The Colorado Court of Appeals issued its opinion in Loveland v. St. Vrain Valley School District RE-1J on July 5, 2012.
Governmental Immunity—Subject Matter Jurisdiction—Injuries on School Playground.
During lunch recess on November 21, 2008, a 9-year-old minor child (the minor) suffered a compound fracture of her left arm when she fell from a playground apparatus. The minor, through her parents and next friends, sued defendants St. Vrain Valley School District RE-1J (school district) and Cathy O’Donnell, alleging claims of premises liability and negligent supervision. The trial court dismissed all claims against defendants. The Court of Appeals affirmed in part and reversed in part, and the case was remanded with directions.
The common law doctrine of sovereign immunity was abrogated by the Colorado Supreme Court in a 1971 trilogy of cases. The General Assembly responded by enacting the Colorado Governmental Immunity Act (Act), which includes an immunity waiver for a “dangerous condition of any public hospital, jail, public facility located in any park or recreation area maintained by a public entity. . . .” Defendants filed a CRCP 12(b)(1) motion, arguing lack of subject matter jurisdiction. The trial court granted the motion, holding that the playground apparatus did not constitute a “public facility” under the Act.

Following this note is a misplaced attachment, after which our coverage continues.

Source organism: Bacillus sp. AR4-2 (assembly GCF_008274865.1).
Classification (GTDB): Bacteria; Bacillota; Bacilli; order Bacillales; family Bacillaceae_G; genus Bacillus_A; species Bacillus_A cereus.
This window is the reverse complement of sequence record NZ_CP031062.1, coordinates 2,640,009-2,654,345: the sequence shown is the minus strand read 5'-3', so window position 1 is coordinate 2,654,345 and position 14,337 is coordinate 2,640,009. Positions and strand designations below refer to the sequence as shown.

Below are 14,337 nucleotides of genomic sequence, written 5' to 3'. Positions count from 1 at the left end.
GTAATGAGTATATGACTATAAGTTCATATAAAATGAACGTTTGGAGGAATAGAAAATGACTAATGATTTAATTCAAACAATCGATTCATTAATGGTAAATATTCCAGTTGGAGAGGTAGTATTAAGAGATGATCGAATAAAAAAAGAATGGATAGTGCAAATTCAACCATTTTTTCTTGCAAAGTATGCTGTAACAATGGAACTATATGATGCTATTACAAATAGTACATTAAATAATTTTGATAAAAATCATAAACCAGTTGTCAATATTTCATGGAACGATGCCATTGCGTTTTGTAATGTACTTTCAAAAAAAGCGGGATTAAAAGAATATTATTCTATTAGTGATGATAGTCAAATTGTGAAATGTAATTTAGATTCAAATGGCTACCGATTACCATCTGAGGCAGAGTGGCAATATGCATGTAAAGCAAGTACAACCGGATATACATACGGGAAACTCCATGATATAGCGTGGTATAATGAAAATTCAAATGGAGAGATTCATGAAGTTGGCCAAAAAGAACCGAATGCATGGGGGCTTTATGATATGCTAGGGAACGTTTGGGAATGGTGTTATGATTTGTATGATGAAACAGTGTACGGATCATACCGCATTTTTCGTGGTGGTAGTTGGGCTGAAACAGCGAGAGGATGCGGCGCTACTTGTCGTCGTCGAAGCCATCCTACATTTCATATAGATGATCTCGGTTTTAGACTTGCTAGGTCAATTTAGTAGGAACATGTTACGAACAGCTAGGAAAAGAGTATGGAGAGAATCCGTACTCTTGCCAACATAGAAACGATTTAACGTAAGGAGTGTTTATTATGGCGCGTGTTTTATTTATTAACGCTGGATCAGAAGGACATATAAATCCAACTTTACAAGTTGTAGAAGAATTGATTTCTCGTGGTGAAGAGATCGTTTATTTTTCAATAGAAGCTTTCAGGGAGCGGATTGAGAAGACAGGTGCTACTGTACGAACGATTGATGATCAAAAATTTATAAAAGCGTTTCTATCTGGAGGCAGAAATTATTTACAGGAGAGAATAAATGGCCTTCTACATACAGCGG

On appeal, plaintiffs argued it was error to conclude the apparatus is not a “public facility” under the Act, and the Court agreed. The Court found the phrase “public facility” ambiguous and therefore looked to rules of statutory construction and legislative history to ascertain intent. The Court found that the apparatus clearly was “public,” given its availability to all, and that it was a “facility,” because it was a man-made, mechanical device installed on a playground for the purpose of providing recreation. The legislative history supported this conclusion. The trial court decision was reversed and remanded on this issue.
Plaintiffs also argued that it was error to conclude that the tort of negligent supervision is not a recognized exception to sovereign immunity under the Act. The Court disagreed and affirmed on this issue. The Court noted that all parties agreed that injuries resulting from negligent supervision were not among the tortious injuries for which sovereign immunity has been expressly waived. Plaintiffs’ arguments for an implied waiver are of no avail because the case law is clear that, absent specific language unambiguously waiving sovereign immunity, implied waiver is disallowed by the Act.
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